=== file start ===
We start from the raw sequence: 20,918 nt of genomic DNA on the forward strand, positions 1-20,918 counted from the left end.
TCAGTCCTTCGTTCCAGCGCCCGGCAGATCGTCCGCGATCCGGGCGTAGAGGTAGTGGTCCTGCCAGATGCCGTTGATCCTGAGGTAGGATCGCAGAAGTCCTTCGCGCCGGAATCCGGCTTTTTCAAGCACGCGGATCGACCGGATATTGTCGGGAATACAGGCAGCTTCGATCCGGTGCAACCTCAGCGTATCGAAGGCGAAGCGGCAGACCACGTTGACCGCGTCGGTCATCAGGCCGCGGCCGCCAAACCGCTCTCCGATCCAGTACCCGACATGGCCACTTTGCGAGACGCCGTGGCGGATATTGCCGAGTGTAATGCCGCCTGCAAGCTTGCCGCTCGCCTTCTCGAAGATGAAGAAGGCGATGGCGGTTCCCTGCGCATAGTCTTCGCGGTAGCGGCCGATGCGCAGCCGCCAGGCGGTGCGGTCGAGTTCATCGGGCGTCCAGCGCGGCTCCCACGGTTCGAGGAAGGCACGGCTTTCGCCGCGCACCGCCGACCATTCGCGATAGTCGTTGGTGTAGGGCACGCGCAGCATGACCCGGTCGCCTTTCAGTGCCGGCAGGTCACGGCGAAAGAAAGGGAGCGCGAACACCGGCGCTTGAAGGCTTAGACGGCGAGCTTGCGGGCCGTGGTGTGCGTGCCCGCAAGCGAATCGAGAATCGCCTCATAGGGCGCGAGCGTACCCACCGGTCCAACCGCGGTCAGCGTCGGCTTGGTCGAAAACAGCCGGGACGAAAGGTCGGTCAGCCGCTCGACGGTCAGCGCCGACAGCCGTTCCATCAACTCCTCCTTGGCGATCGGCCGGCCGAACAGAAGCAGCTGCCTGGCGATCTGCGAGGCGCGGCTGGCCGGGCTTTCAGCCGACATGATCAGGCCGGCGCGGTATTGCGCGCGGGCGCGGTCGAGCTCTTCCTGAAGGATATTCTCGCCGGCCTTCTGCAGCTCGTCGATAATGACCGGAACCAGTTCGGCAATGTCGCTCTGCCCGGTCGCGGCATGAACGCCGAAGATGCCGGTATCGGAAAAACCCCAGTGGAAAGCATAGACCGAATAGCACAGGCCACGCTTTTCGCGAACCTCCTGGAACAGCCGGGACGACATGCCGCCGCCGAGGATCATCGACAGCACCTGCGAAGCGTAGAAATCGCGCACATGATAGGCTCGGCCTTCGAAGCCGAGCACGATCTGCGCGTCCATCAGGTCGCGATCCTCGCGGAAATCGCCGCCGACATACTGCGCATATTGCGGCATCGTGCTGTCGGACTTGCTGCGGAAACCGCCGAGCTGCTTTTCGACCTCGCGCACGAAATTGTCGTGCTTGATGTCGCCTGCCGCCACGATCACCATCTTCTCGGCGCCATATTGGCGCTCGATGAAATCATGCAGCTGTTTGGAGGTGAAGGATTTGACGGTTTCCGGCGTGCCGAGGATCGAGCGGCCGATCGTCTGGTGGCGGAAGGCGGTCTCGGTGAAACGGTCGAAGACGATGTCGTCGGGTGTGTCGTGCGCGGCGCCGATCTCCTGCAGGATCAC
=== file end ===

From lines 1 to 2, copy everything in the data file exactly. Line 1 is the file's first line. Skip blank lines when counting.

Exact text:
We start from the raw sequence: 20,918 nt of genomic DNA on the forward strand, positions 1-20,918 counted from the left end.
TCAGTCCTTCGTTCCAGCGCCCGGCAGATCGTCCGCGATCCGGGCGTAGAGGTAGTGGTCCTGCCAGATGCCGTTGATCCTGAGGTAGGATCGCAGAAGTCCTTCGCGCCGGAATCCGGCTTTTTCAAGCACGCGGATCGACCGGATATTGTCGGGAATACAGGCAGCTTCGATCCGGTGCAACCTCAGCGTATCGAAGGCGAAGCGGCAGACCACGTTGACCGCGTCGGTCATCAGGCCGCGGCCGCCAAACCGCTCTCCGATCCAGTACCCGACATGGCCACTTTGCGAGACGCCGTGGCGGATATTGCCGAGTGTAATGCCGCCTGCAAGCTTGCCGCTCGCCTTCTCGAAGATGAAGAAGGCGATGGCGGTTCCCTGCGCATAGTCTTCGCGGTAGCGGCCGATGCGCAGCCGCCAGGCGGTGCGGTCGAGTTCATCGGGCGTCCAGCGCGGCTCCCACGGTTCGAGGAAGGCACGGCTTTCGCCGCGCACCGCCGACCATTCGCGATAGTCGTTGGTGTAGGGCACGCGCAGCATGACCCGGTCGCCTTTCAGTGCCGGCAGGTCACGGCGAAAGAAAGGGAGCGCGAACACCGGCGCTTGAAGGCTTAGACGGCGAGCTTGCGGGCCGTGGTGTGCGTGCCCGCAAGCGAATCGAGAATCGCCTCATAGGGCGCGAGCGTACCCACCGGTCCAACCGCGGTCAGCGTCGGCTTGGTCGAAAACAGCCGGGACGAAAGGTCGGTCAGCCGCTCGACGGTCAGCGCCGACAGCCGTTCCATCAACTCCTCCTTGGCGATCGGCCGGCCGAACAGAAGCAGCTGCCTGGCGATCTGCGAGGCGCGGCTGGCCGGGCTTTCAGCCGACATGATCAGGCCGGCGCGGTATTGCGCGCGGGCGCGGTCGAGCTCTTCCTGAAGGATATTCTCGCCGGCCTTCTGCAGCTCGTCGATAATGACCGGAACCAGTTCGGCAATGTCGCTCTGCCCGGTCGCGGCATGAACGCCGAAGATGCCGGTATCGGAAAAACCCCAGTGGAAAGCATAGACCGAATAGCACAGGCCACGCTTTTCGCGAACCTCCTGGAACAGCCGGGACGACATGCCGCCGCCGAGGATCATCGACAGCACCTGCGAAGCGTAGAAATCGCGCACATGATAGGCTCGGCCTTCGAAGCCGAGCACGATCTGCGCGTCCATCAGGTCGCGATCCTCGCGGAAATCGCCGCCGACATACTGCGCATATTGCGGCATCGTGCTGTCGGACTTGCTGCGGAAACCGCCGAGCTGCTTTTCGACCTCGCGCACGAAATTGTCGTGCTTGATGTCGCCTGCCGCCACGATCACCATCTTCTCGGCGCCATATTGGCGCTCGATGAAATCATGCAGCTGTTTGGAGGTGAAGGATTTGACGGTTTCCGGCGTGCCGAGGATCGAGCGGCCGATCGTCTGGTGGCGGAAGGCGGTCTCGGTGAAACGGTCGAAGACGATGTCGTCGGGTGTGTCGTGCGCGGCGCCGATCTCCTGCAGGATCAC